A proposed amendment to the Florida Constitution will be sent to the Florida
Supreme Court for review. The
proposed amendment is known as the “Floridians for Solar Choice” amendment and would allow Florida electricity consumers to buy
electricity from somewhere other than a utility. The proponents of the
proposed amendment are confident that the issue will pass the supreme
The amendment is needed because the law forbids customers from buying their
electricity from any business or entity but a utility. Operating as a
monopoly on the system because of the law, other providers of electricity
are not allowed into the marketplace. If the amendment is passed it is
not clear whether newcomers would help to pay to keep the electric grid
up-to-date and make their electricity available statewide.
Amending the Florida Constitution
This story brings up an interesting issue in the Florida legal landscape.
What is the process for amending the state’s constitution? Who are
the primary players, and what elements must be met? Below we will answer
some of these questions and provide an overview of one way (the same as
this solar initiative) the Florida Constitution can be amended.
Florida’s Constitution itself provides the guidelines on how to amend it. Section 3 of Article
XI provides that the power of amending the constitution belongs to the
people. The people can amend the constitution through an initiative if
they can obtain the following things:
It must be an amendment that embraces only one subject.
The people must amass a petition with a number equal to 8% of amount of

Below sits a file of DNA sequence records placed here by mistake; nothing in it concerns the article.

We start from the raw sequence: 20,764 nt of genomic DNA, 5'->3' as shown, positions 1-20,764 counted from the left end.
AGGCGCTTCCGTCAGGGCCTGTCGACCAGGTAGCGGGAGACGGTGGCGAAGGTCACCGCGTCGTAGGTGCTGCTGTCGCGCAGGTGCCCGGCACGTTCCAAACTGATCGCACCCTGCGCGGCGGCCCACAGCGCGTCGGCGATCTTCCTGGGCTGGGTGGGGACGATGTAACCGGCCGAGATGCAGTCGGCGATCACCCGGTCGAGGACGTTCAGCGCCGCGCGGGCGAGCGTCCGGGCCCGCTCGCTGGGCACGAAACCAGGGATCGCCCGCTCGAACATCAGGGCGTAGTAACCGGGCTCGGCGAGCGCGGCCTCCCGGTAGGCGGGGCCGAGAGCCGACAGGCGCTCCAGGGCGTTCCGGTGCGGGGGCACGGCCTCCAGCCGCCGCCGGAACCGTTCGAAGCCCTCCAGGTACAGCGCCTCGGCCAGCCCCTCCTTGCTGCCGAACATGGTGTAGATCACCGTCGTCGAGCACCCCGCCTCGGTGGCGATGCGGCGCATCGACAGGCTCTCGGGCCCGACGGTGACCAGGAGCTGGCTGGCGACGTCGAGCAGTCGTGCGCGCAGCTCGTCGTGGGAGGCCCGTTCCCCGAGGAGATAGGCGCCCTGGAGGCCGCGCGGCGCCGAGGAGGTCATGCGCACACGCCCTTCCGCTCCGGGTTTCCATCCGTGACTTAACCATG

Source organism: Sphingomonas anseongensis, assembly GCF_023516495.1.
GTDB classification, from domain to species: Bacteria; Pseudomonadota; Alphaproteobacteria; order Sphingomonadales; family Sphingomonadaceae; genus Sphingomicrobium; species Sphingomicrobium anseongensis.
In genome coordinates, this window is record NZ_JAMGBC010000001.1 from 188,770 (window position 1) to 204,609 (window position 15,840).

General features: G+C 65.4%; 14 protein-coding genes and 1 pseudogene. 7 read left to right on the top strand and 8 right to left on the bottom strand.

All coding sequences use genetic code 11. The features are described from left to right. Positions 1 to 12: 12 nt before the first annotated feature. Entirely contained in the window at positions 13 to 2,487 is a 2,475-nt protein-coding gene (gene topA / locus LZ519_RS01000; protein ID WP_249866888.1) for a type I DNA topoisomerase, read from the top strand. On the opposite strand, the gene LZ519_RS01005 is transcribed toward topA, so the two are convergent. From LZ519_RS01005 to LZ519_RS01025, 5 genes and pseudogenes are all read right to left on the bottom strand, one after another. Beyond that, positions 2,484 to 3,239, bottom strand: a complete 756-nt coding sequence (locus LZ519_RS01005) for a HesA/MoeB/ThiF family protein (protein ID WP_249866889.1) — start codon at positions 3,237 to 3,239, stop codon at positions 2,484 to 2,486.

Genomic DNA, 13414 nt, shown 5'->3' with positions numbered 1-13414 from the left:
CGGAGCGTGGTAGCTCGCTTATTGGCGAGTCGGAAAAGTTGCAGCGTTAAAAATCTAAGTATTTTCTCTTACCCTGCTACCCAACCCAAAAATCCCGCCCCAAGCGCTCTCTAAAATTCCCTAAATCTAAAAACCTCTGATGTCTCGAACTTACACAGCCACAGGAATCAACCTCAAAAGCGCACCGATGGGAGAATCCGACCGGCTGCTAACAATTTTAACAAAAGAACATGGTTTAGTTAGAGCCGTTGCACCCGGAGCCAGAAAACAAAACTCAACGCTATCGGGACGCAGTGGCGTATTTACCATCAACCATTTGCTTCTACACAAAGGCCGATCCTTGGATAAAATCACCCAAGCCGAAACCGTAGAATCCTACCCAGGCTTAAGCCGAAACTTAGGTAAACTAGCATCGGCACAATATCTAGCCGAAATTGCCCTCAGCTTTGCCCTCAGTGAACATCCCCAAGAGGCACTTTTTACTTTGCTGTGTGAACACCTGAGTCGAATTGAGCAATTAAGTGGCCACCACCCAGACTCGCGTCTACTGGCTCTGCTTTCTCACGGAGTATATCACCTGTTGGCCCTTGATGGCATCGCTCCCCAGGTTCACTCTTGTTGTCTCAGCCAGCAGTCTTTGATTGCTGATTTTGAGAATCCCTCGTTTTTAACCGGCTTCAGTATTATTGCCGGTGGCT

votes cast in half the congressional districts from half the districts
of the state for the previous presidential election.
The people must file the language of the amendment and proof of petition
votes with the custodian of state records.
This is the first step that must be taken to amend the constitution through
an initiative. After this is done, the issue moves onto the attorney general
and supreme court for the state.
Next, the state constitution directs the attorney general to send the language
of the amendment to the supreme court who will review the language of
the amendment for constitutionality. And the
two primary things the supreme court will review are:
Whether the proposed language in the amendment satisfies the single-subject
requirement of the constitution - meaning the amendment does not touch
more than one subject.
Whether the title of the amendment satisfies the requirements of
Florida Statutes 101.161(1).
Once an amendment is passed, it will be put on the next ballot for the
people to decide. If the amendment gets 60% of the vote in the next election,
it will become a part of the Florida Constitution.
Panama City Area Accident and Injury Attorney
The Pittman Firm we practice a very important part of Florida’s civil law, personal
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See related blog posts:Supreme Court Strikes Down Congressional Districts;Critical for Individual Liberty: First Amendment Freedom of the Press.